The Northeast Passage, which extends beyond the Arctic, is regarded as an alternate sea route from Europe to Asia to the southern route, which runs via the ...
Imagine – the European Union were to collapse tomorrow – or any day soon for that matter. Europeans would dance in the streets. The EU has become a sheer pothole of fear and terror: Economic sanctions – punishment, mounting militarization, the abolition of civil rights for most Europeans. A group of unelected technocrats, representing 28 countries, many of them unfit to serve in their own countries’ political system, but connected well enough to get a plum job in Brussels – are deciding the future of Europe. In small groups and often in secret chambers they decide the future of Europe.
Take the TTIP – under pressure from their masters in Washington, behind closed doors under utmost secrecy – and most likely against their own personal good – a small group of European Commission (EC) delegates without scruples, without any respect for their co-citizens, without consideration for their children, grand-children and their ...
Since the end of the Cold War, the United States of America has systematically violated the prohibition against the threat or use of force contained in the UN Charter and the Kellogg Briand Pact. It has carved out a regime of impunity for its crimes based on its UN Security Council veto, non-recognition of international courts and sophisticated "information warfare" that undermines the rule of law with political justifications for otherwise illegal threats and uses of force.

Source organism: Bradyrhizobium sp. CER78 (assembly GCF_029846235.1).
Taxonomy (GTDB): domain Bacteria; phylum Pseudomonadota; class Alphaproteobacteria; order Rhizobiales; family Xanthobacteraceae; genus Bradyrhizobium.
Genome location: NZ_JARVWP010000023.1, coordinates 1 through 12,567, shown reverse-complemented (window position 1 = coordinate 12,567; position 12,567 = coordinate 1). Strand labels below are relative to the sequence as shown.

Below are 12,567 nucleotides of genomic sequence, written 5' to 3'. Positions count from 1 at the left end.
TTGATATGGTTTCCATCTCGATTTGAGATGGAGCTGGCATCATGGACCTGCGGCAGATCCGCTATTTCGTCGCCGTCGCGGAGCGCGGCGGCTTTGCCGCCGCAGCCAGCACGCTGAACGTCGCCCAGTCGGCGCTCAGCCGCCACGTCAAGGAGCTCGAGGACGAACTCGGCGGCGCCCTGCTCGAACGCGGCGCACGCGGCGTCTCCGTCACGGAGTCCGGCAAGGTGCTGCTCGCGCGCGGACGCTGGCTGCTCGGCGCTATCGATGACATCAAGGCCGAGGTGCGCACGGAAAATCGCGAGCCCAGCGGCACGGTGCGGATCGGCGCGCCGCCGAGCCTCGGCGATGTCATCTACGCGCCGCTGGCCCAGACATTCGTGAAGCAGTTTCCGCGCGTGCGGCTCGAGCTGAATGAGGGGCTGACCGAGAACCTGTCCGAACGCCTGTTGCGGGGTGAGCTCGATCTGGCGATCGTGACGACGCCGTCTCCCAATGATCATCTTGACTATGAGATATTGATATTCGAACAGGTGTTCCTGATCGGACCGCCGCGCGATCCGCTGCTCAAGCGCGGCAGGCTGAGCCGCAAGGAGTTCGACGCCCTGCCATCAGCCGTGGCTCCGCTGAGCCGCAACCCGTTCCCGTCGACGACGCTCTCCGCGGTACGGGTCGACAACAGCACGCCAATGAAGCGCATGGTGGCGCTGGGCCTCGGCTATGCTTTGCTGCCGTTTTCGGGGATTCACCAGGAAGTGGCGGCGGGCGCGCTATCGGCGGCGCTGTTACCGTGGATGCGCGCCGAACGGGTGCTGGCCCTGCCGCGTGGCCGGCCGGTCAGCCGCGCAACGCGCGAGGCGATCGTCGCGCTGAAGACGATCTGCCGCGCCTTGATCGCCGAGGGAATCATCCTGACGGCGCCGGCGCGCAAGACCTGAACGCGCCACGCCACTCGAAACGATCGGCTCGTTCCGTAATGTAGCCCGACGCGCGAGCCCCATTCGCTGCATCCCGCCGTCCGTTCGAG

Former Nuremberg prosecutor Benjamin B. Ferencz has compared current U.S. policy to the illegal German "preemptive first strike" policy for which senior German officials were convicted of aggression at Nuremberg and sentenced to death by hanging.
In 2002, the late U.S. Senator Edward Kennedy described post-September 11th U.S. doctrine as "a call for 21st century American imperialism that no other nation can or should accept." And yet the U.S. government has succeeded in assembling alliances ...
Dear Readers and Friends:
The distinguished and knowledgeable international commentator William Engdahl, in a superb statement, has expressed the view I gave you that Russian President Vladimir Putin’s speech on September 28 at the 70th anniversary of the United Nations changed the balance of power in the world. Until Putin’s speech the world was intimidated by the Washington Bully. Resistance to Washington brought swift retribution. In the Middle East and Africa it brought economic sanctions and military invasions that destroyed entire countries. In France and other US vassal states it brought multi-billion dollar confiscations of bank net worth as the price of not following Washington’s policies toward other countries.